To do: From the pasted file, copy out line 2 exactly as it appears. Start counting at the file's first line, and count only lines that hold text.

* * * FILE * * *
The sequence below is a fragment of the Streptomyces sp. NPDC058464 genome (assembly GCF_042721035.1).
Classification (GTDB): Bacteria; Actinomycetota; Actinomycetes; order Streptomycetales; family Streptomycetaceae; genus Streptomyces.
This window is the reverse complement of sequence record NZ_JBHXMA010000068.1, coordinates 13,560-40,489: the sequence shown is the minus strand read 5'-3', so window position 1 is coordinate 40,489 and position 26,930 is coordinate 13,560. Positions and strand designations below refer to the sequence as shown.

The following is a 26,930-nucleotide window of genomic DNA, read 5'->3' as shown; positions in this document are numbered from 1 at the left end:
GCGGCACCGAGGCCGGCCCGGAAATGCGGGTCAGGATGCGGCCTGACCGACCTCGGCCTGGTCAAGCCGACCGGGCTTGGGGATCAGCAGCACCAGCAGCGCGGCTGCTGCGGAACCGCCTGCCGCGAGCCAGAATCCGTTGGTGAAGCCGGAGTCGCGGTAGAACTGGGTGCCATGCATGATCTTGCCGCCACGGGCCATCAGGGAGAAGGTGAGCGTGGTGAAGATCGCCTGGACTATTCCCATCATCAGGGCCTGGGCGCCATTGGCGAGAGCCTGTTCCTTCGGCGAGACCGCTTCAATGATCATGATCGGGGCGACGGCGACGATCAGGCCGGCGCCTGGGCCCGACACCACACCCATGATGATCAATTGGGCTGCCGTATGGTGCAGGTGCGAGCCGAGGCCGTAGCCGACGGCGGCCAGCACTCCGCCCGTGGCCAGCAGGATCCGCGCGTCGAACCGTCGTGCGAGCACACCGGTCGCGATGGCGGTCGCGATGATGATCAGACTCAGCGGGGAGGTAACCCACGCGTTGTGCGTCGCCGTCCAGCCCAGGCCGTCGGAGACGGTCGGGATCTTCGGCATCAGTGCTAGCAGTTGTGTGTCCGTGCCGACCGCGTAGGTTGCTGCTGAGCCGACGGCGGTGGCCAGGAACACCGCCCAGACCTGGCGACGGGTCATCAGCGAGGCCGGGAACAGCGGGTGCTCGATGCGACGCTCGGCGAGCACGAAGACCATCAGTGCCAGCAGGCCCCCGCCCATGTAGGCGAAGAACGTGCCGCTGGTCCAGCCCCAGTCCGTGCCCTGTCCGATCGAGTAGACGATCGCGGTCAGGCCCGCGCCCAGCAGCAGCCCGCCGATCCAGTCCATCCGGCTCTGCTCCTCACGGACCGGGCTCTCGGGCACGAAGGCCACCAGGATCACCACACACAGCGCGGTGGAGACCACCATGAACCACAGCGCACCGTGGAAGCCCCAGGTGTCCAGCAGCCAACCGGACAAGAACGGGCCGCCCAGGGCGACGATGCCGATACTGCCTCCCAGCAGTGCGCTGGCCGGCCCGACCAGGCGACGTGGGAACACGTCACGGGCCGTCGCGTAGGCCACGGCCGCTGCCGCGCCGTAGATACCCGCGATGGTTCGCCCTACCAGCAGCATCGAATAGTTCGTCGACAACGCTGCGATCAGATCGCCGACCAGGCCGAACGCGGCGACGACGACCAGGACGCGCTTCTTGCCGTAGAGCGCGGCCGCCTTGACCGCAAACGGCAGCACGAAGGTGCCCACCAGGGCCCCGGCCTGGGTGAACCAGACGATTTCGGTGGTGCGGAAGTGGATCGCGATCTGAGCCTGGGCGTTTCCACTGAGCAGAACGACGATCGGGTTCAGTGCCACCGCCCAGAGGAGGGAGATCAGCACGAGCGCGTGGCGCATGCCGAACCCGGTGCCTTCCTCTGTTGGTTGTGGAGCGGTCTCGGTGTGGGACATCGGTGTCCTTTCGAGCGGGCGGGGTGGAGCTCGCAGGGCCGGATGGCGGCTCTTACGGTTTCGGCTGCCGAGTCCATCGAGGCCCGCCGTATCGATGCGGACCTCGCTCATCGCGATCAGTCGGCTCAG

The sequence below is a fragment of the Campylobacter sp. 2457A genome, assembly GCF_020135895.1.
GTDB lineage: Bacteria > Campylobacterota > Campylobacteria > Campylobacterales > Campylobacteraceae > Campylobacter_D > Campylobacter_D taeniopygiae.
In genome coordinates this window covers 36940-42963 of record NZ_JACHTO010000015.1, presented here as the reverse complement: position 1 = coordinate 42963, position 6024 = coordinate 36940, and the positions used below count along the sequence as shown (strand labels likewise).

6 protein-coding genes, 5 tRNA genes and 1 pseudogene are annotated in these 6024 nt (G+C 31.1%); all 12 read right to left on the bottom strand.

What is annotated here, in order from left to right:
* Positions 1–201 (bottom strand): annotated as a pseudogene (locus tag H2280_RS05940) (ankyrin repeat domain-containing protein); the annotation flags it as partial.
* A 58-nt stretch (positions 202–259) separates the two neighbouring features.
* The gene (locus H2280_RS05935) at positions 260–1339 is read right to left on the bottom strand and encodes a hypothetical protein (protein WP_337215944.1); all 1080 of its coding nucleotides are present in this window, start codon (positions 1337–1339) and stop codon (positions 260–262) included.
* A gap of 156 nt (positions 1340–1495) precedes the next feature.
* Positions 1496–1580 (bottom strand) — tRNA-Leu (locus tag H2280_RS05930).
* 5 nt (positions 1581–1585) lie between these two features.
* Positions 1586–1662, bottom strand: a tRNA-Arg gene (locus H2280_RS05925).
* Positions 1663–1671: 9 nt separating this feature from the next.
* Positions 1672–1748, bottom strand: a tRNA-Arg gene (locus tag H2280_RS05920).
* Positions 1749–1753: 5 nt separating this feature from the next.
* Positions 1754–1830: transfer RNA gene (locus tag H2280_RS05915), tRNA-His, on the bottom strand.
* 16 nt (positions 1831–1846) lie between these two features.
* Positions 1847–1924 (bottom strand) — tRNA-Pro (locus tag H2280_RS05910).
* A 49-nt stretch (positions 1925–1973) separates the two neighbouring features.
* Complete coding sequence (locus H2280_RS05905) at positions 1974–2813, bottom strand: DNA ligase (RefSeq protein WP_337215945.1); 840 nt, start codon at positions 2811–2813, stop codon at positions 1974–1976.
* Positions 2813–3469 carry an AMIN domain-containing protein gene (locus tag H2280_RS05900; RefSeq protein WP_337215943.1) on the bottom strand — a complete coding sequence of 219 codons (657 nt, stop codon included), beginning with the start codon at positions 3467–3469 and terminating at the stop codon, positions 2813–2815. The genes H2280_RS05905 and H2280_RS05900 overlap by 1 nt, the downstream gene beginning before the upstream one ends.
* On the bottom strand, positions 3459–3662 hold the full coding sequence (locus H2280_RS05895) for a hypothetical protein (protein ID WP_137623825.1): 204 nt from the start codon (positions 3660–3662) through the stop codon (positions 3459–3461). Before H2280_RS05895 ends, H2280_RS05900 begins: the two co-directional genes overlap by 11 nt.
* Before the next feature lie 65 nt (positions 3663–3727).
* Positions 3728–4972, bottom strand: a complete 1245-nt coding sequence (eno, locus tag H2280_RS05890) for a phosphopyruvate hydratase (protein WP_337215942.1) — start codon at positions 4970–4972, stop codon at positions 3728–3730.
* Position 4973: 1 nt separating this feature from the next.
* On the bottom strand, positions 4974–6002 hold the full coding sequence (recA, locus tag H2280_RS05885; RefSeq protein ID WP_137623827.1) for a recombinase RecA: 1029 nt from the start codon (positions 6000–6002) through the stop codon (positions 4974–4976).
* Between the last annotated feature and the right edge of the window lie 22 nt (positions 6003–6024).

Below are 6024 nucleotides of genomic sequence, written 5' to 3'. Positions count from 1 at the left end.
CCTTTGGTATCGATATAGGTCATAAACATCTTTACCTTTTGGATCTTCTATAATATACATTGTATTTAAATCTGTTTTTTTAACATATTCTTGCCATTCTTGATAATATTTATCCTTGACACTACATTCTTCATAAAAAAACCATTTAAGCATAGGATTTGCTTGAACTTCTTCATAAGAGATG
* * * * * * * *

Classification (GTDB): Bacteria; Actinomycetota; Actinomycetes; order Streptomycetales; family Streptomycetaceae; genus Streptomyces.